To view all of my photos from this race, click here!
This past weekend I had the pleasure of cheering my first New York Road Runners (NYRR) race in Central Park under the Cheer Everywhere moniker – the Fred Lebow Manhattan Half! It is the first of many such races happening this year. NYRR loves Central Park, just like NYCRUNS loves Roosevelt Island. It’s their home turf. So this was a good opportunity to figure out the logistics of getting to Central Park from Brooklyn on an early weekend morning.
The Manhattan Half is part of NYRR’s five borough series – six races that take runners across the five boroughs (duh). Runners who complete at least four of six races in this series get guaranteed entry into the NYC Half, a popular lottery-based race. The Manhattan Half is the least interesting of the five-borough series races in that it takes place entirely in Central Park. Contrast this with the Brooklyn Half – a race that takes runners from Prospect Park all the way down to Coney Island. But hey, it could be worse. I ran the Manhattan Half in 2015 – back when finishers received a Fred Lebow-style cycling cap and no medal! NYRR have since corrected this injustice (though the cycling caps were pretty cool).
I took the Q train from Cortelyou Road to Times Square, and the 1 train to 110th Street. I walked over from there to my cheer spot on Harlem Hill. It was a pretty smooth trip in that there were no major disruptions to my travel. That being said, it’s a long trip! I left my apartment at about 6:20 AM and arrived at Harlem Hill a little before 8. So that’s about an hour and a half of travel for two hours of cheering. Worth it? Totally! Plus, in comparison to the trip to Patchogue for last week’s 10 miler to the Blue Point brewery, it was easy peasy.
Once I arrived at my cheer spot, I had about a 20 minute wait before the first runners came through. I spent some of that time taking in how beautiful Central Park is at 8 AM!
Normally I’ll use the phrase “dead zone” instead of “cheer spot”, because I’ll try to find a section of the course that is lacking in crowd support. On one hand, this is a race in the most famous park in NYC on a Sunday morning – when plenty of runners are out getting their miles in. No zone is really “dead”. On the other hand, it is 8 AM on a weekend, so there aren’t going to be very many spectators out. I figured as long as I had a spot in the northern part of the park, away from the finish line, my cheering could be of some use!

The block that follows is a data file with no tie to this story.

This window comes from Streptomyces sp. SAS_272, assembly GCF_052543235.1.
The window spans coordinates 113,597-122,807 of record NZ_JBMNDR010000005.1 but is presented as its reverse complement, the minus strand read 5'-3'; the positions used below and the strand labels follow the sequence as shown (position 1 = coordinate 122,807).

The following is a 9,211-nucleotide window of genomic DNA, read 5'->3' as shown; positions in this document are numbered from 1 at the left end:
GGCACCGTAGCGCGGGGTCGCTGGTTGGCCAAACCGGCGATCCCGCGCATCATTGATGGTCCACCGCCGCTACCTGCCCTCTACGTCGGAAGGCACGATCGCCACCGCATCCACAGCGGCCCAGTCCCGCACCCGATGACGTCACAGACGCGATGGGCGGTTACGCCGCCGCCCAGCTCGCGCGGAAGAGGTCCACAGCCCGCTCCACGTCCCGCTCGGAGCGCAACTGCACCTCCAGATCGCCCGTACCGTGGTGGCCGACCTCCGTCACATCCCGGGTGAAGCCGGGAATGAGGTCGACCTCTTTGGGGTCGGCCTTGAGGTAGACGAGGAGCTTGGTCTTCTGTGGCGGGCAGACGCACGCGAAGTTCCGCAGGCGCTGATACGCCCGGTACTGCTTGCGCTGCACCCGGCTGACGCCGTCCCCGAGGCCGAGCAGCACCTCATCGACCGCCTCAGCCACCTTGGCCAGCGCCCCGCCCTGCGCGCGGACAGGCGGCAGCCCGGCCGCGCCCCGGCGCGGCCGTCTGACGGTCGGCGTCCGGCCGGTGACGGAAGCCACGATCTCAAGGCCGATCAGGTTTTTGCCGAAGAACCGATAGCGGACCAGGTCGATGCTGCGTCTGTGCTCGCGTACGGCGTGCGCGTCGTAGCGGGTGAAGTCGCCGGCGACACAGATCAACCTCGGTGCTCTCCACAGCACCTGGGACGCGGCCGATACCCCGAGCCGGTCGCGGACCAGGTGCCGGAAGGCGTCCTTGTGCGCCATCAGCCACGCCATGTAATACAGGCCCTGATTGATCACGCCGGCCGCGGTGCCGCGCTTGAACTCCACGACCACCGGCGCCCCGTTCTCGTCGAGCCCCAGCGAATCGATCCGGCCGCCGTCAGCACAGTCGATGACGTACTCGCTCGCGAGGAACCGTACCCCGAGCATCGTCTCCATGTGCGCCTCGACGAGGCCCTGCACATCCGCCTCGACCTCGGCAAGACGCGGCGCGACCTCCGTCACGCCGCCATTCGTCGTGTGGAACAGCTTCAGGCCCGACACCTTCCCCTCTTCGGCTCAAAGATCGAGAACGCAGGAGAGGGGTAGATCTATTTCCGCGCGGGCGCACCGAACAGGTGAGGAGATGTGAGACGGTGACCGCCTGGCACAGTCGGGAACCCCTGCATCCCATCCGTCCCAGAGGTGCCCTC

At my cheer spot, the runners were heading south/southeast as they ascended Harlem Hill on the main path. I originally took a spot on the west side of the path so I wouldn’t be boxed in as the traffic picked up. One good thing about showing up early is that you have plenty of time to gauge whether or not your cheer position is optimal. The fastest runners are quite spread out. So if you think you’re in the wrong position, you can switch your spot in between patches of runners (but don’t do this if you tell your friends in advance that you’re going to be on a specific side of the path!)
I quickly decided to switch my primary cheer position to the inside of the path. This put me closer to the runners and out of harm’s way from bicycles. I did move back to the outside for a bit to snap a few photos. Because of the way the path curves, you can see more runners coming in the distance. This makes for some great shots!
While the Manhattan Half is a typical NYRR Central Park race, there was no shortage of awesome runners smiling their way up Harlem Hill! I took a lot of pictures. All of them are available here via Flickr. I’ve included a sample in a gallery at the end of this post.
Want some more cheer in your life?
Next race: NYRR Gridiron 4 Miler.